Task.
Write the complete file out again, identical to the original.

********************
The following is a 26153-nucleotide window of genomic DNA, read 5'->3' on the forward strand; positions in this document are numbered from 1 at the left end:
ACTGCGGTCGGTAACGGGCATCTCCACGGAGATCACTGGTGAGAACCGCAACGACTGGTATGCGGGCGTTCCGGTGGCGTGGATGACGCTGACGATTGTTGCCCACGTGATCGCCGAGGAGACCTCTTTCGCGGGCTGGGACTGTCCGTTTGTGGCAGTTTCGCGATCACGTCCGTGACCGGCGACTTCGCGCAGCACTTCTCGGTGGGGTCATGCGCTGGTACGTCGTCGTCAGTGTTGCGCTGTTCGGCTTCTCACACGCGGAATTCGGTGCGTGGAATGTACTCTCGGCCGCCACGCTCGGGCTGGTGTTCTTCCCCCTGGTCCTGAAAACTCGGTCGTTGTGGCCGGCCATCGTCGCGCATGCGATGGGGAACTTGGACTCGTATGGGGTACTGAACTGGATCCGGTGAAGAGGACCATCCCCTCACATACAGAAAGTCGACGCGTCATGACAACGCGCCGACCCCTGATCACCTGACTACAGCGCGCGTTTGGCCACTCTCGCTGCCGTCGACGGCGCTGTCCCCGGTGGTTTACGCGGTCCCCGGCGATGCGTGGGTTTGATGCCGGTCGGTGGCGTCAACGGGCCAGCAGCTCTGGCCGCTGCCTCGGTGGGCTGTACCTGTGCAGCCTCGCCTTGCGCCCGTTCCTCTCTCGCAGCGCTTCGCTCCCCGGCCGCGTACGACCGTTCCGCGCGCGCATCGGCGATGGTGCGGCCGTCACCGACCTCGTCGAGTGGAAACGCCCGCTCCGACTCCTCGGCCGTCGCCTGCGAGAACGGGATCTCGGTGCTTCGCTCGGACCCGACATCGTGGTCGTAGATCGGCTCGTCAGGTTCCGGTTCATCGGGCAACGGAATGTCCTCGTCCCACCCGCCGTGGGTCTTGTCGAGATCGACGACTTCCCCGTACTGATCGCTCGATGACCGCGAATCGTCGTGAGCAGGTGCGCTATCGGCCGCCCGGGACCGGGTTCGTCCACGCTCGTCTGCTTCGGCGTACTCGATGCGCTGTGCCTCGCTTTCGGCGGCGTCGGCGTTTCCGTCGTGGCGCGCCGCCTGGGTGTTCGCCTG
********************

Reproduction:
The following is a 26153-nucleotide window of genomic DNA, read 5'->3' on the forward strand; positions in this document are numbered from 1 at the left end:
ACTGCGGTCGGTAACGGGCATCTCCACGGAGATCACTGGTGAGAACCGCAACGACTGGTATGCGGGCGTTCCGGTGGCGTGGATGACGCTGACGATTGTTGCCCACGTGATCGCCGAGGAGACCTCTTTCGCGGGCTGGGACTGTCCGTTTGTGGCAGTTTCGCGATCACGTCCGTGACCGGCGACTTCGCGCAGCACTTCTCGGTGGGGTCATGCGCTGGTACGTCGTCGTCAGTGTTGCGCTGTTCGGCTTCTCACACGCGGAATTCGGTGCGTGGAATGTACTCTCGGCCGCCACGCTCGGGCTGGTGTTCTTCCCCCTGGTCCTGAAAACTCGGTCGTTGTGGCCGGCCATCGTCGCGCATGCGATGGGGAACTTGGACTCGTATGGGGTACTGAACTGGATCCGGTGAAGAGGACCATCCCCTCACATACAGAAAGTCGACGCGTCATGACAACGCGCCGACCCCTGATCACCTGACTACAGCGCGCGTTTGGCCACTCTCGCTGCCGTCGACGGCGCTGTCCCCGGTGGTTTACGCGGTCCCCGGCGATGCGTGGGTTTGATGCCGGTCGGTGGCGTCAACGGGCCAGCAGCTCTGGCCGCTGCCTCGGTGGGCTGTACCTGTGCAGCCTCGCCTTGCGCCCGTTCCTCTCTCGCAGCGCTTCGCTCCCCGGCCGCGTACGACCGTTCCGCGCGCGCATCGGCGATGGTGCGGCCGTCACCGACCTCGTCGAGTGGAAACGCCCGCTCCGACTCCTCGGCCGTCGCCTGCGAGAACGGGATCTCGGTGCTTCGCTCGGACCCGACATCGTGGTCGTAGATCGGCTCGTCAGGTTCCGGTTCATCGGGCAACGGAATGTCCTCGTCCCACCCGCCGTGGGTCTTGTCGAGATCGACGACTTCCCCGTACTGATCGCTCGATGACCGCGAATCGTCGTGAGCAGGTGCGCTATCGGCCGCCCGGGACCGGGTTCGTCCACGCTCGTCTGCTTCGGCGTACTCGATGCGCTGTGCCTCGCTTTCGGCGGCGTCGGCGTTTCCGTCGTGGCGCGCCGCCTGGGTGTTCGCCTG